What would such claims look like, anyway? The commenter at Inside HE who offered the ‘material gain’ proverb as an example of an unscientific claim followed it up with ‘If you read a few serious novels you’ll find many such statements and they’ll be expressed much better this one.’ But is that what one finds in serious novels? Can we sum them up that way? ‘From my protracted reading of novels I have learned that’ – what? What paraphrasable nuggets do we take away from our reading of serious novels that we couldn’t get anywhere else? Compassion is good? Life is complicated? There’s nowt so queer as folk? What? What special walled-off non-researchable evidence-free uninvestigatable unverifiable claim emerges? I would really be curious to know.

It’s not that we don’t learn or get anything – but that to the extent that it can be put as a truth-claim, it’s not ineffable, it’s not special. Literature itself perhaps is (I think, although that’s a highly contested claim, and I actually get very skeptical of it myself at times), but the truth claims one can derive from reading it? I don’t believe it.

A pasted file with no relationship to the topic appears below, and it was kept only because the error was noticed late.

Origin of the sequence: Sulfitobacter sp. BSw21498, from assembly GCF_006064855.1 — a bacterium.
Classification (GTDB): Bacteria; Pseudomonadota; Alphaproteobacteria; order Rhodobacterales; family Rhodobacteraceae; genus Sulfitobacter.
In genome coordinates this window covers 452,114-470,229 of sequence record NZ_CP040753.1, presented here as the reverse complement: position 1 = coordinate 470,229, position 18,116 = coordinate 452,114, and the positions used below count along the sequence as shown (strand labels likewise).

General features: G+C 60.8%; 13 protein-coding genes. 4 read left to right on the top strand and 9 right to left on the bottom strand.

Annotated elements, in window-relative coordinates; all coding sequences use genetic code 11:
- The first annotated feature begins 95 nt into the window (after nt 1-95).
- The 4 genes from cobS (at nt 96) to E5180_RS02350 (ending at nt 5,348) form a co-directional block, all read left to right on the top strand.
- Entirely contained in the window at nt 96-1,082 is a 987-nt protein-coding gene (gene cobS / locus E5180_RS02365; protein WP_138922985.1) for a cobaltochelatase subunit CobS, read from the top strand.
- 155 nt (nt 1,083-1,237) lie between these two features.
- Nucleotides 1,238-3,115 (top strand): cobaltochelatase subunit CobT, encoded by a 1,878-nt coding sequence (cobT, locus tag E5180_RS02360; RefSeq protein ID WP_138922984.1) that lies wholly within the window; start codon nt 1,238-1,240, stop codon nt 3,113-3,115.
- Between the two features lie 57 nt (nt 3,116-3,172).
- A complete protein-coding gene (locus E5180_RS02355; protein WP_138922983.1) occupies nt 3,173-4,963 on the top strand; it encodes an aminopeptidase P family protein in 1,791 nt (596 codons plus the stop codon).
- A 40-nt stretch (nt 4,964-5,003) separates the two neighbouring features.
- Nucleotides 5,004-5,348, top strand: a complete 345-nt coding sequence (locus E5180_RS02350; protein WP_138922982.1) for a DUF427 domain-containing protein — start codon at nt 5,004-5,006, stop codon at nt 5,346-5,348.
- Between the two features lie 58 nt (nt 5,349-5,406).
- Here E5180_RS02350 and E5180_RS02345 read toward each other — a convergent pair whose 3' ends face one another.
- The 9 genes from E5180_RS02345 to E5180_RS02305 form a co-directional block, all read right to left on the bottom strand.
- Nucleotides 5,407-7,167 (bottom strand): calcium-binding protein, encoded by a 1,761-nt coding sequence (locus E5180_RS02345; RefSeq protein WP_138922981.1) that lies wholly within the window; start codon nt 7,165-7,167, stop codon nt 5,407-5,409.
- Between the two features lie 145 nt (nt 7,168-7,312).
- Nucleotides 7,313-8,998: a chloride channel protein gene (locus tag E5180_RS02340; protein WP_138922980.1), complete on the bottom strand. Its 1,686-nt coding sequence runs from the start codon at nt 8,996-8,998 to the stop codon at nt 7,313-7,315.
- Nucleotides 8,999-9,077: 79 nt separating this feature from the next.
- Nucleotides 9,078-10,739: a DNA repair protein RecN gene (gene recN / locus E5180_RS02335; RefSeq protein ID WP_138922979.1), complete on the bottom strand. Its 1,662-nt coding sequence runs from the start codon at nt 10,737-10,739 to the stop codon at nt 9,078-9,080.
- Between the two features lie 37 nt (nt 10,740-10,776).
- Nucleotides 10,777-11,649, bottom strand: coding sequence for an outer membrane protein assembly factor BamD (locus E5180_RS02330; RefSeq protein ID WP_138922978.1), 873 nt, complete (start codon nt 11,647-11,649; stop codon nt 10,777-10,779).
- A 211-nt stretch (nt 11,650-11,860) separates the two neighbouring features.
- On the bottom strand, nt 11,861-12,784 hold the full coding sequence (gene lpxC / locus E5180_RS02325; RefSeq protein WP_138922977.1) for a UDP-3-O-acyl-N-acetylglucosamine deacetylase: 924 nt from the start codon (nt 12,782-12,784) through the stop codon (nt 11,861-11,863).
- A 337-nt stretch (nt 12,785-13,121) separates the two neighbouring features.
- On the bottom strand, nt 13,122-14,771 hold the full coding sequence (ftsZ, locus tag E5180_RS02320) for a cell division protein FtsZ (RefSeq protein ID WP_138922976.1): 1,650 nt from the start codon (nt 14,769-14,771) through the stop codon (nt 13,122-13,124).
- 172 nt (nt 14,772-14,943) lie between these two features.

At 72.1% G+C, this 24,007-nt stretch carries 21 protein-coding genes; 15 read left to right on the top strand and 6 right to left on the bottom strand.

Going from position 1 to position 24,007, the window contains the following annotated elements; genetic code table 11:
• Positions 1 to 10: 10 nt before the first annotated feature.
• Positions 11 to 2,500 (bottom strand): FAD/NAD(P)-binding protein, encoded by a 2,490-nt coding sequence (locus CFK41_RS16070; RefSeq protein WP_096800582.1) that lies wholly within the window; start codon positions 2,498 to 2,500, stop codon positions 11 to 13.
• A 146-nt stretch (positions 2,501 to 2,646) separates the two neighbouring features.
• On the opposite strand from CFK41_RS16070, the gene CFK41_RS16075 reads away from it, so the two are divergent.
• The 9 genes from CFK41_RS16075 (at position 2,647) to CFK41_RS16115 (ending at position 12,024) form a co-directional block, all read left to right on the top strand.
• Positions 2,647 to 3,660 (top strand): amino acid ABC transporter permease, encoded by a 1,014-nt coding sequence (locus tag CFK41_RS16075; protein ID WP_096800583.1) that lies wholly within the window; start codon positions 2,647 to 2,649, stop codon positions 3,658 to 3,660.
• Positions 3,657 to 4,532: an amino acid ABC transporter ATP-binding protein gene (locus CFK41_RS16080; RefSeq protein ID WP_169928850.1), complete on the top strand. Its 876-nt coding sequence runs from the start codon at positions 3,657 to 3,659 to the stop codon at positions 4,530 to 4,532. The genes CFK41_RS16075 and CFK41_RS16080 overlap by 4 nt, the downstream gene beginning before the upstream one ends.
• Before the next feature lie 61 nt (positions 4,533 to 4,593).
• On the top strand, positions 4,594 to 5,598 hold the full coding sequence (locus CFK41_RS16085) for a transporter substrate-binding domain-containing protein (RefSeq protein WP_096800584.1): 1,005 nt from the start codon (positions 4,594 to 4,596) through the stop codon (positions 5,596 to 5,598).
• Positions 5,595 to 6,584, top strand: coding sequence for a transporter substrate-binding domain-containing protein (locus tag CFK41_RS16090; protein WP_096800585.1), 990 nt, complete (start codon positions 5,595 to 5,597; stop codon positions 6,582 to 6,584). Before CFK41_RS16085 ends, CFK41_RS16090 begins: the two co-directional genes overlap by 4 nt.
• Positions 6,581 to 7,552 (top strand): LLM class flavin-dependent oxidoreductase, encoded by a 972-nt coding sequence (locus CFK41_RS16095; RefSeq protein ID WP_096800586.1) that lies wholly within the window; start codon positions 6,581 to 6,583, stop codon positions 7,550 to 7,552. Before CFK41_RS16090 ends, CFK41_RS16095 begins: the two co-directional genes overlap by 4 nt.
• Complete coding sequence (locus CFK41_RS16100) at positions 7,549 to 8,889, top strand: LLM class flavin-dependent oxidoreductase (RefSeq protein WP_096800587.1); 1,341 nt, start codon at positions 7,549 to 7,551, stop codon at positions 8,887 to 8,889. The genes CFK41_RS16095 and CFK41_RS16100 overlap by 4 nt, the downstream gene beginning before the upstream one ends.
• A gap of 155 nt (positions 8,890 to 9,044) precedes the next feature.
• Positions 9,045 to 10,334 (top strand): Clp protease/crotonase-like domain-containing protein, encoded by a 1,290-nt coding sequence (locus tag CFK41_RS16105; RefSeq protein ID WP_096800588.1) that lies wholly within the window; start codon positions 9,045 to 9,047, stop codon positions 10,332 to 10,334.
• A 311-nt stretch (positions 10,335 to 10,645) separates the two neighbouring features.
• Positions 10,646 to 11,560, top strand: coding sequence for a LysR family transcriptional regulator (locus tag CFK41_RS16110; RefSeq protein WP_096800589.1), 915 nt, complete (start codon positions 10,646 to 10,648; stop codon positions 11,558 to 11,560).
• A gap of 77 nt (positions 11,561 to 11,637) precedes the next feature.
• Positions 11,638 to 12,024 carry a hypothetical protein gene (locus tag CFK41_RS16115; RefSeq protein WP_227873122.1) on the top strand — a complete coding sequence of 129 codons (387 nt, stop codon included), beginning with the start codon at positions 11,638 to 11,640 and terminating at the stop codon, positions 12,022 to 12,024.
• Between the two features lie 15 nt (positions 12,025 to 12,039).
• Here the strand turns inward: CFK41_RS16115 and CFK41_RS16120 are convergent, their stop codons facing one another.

What special ineffable opposite-of-empirical but still validly persuasive truth claim can one derive from Emma, for example? Or Wuthering Heights? Or King Lear? Apart from anything else, any paraphrasable truth claim one can think of (at least any I can think of) instantly reduces the novel or play in question to a boring heap of dust. That’s not why we read them. They’re not homilies. And if they were, those homilies could still be derived in other ways. No, they say themselves, and that’s enough, that’s what they’re for.

You can say that serious novels and literature in general do all sorts of things: deepen our understanding of human nature; teach us empathy; provide experience; and so on; but none of those is radically alien to and different from and cut off from empirical rational inquiry. Literature is different in other ways. Maybe that’s where the confusion comes in. Reading literature is a different kind of experience from doing science – different, and as special as you like. But that doesn’t mean it throws up any miraculously weird different arational truth claims.



Not Entirely Fuzzy, Actually

Jun 13th, 2006 1:24 am | By

One interesting and valuable current in the comments on Scott McLemee’s interview at Inside Higher Ed was the discussion triggered by Adam Kotsko’s comment: